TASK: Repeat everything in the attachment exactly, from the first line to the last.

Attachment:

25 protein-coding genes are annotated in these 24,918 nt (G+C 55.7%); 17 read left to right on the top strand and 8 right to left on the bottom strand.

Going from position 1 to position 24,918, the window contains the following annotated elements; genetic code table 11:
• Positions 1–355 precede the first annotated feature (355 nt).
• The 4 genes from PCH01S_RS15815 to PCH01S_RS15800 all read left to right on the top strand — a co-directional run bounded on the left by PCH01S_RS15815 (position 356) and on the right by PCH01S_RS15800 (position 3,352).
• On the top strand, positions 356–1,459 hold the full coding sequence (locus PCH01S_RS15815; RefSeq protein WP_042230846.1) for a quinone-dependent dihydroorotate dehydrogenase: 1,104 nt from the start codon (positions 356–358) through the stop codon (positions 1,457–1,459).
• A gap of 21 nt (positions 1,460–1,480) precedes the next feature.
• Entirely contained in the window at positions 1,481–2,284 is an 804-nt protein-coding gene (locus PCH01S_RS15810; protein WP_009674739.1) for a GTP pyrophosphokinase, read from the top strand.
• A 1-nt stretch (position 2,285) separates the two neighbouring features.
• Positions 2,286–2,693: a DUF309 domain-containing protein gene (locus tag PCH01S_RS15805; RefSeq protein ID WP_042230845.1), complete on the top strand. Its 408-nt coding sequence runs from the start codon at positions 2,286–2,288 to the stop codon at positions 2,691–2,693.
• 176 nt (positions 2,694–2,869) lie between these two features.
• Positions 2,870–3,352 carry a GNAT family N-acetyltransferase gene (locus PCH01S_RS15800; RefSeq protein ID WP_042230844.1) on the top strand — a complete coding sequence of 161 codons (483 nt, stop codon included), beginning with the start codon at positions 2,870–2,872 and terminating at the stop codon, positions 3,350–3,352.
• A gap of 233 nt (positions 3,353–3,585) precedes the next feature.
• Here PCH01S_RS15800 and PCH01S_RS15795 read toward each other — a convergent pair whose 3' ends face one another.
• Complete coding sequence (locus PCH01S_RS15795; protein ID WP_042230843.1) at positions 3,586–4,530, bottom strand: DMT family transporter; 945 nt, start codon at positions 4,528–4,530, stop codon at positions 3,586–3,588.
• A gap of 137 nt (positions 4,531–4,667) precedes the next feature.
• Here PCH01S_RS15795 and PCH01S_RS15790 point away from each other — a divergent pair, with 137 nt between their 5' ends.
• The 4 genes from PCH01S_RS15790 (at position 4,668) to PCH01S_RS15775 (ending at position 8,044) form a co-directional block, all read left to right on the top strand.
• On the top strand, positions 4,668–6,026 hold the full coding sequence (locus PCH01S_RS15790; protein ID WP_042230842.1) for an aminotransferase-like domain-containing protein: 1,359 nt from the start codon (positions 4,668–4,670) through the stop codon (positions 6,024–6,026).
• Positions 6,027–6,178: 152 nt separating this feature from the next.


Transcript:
25 protein-coding genes are annotated in these 24,918 nt (G+C 55.7%); 17 read left to right on the top strand and 8 right to left on the bottom strand.

Going from position 1 to position 24,918, the window contains the following annotated elements; genetic code table 11:
• Positions 1–355 precede the first annotated feature (355 nt).
• The 4 genes from PCH01S_RS15815 to PCH01S_RS15800 all read left to right on the top strand — a co-directional run bounded on the left by PCH01S_RS15815 (position 356) and on the right by PCH01S_RS15800 (position 3,352).
• On the top strand, positions 356–1,459 hold the full coding sequence (locus PCH01S_RS15815; RefSeq protein WP_042230846.1) for a quinone-dependent dihydroorotate dehydrogenase: 1,104 nt from the start codon (positions 356–358) through the stop codon (positions 1,457–1,459).
• A gap of 21 nt (positions 1,460–1,480) precedes the next feature.
• Entirely contained in the window at positions 1,481–2,284 is an 804-nt protein-coding gene (locus PCH01S_RS15810; protein WP_009674739.1) for a GTP pyrophosphokinase, read from the top strand.
• A 1-nt stretch (position 2,285) separates the two neighbouring features.
• Positions 2,286–2,693: a DUF309 domain-containing protein gene (locus tag PCH01S_RS15805; RefSeq protein ID WP_042230845.1), complete on the top strand. Its 408-nt coding sequence runs from the start codon at positions 2,286–2,288 to the stop codon at positions 2,691–2,693.
• 176 nt (positions 2,694–2,869) lie between these two features.
• Positions 2,870–3,352 carry a GNAT family N-acetyltransferase gene (locus PCH01S_RS15800; RefSeq protein ID WP_042230844.1) on the top strand — a complete coding sequence of 161 codons (483 nt, stop codon included), beginning with the start codon at positions 2,870–2,872 and terminating at the stop codon, positions 3,350–3,352.
• A gap of 233 nt (positions 3,353–3,585) precedes the next feature.
• Here PCH01S_RS15800 and PCH01S_RS15795 read toward each other — a convergent pair whose 3' ends face one another.
• Complete coding sequence (locus PCH01S_RS15795; protein ID WP_042230843.1) at positions 3,586–4,530, bottom strand: DMT family transporter; 945 nt, start codon at positions 4,528–4,530, stop codon at positions 3,586–3,588.
• A gap of 137 nt (positions 4,531–4,667) precedes the next feature.
• Here PCH01S_RS15795 and PCH01S_RS15790 point away from each other — a divergent pair, with 137 nt between their 5' ends.
• The 4 genes from PCH01S_RS15790 (at position 4,668) to PCH01S_RS15775 (ending at position 8,044) form a co-directional block, all read left to right on the top strand.
• On the top strand, positions 4,668–6,026 hold the full coding sequence (locus PCH01S_RS15790; protein ID WP_042230842.1) for an aminotransferase-like domain-containing protein: 1,359 nt from the start codon (positions 4,668–4,670) through the stop codon (positions 6,024–6,026).
• Positions 6,027–6,178: 152 nt separating this feature from the next.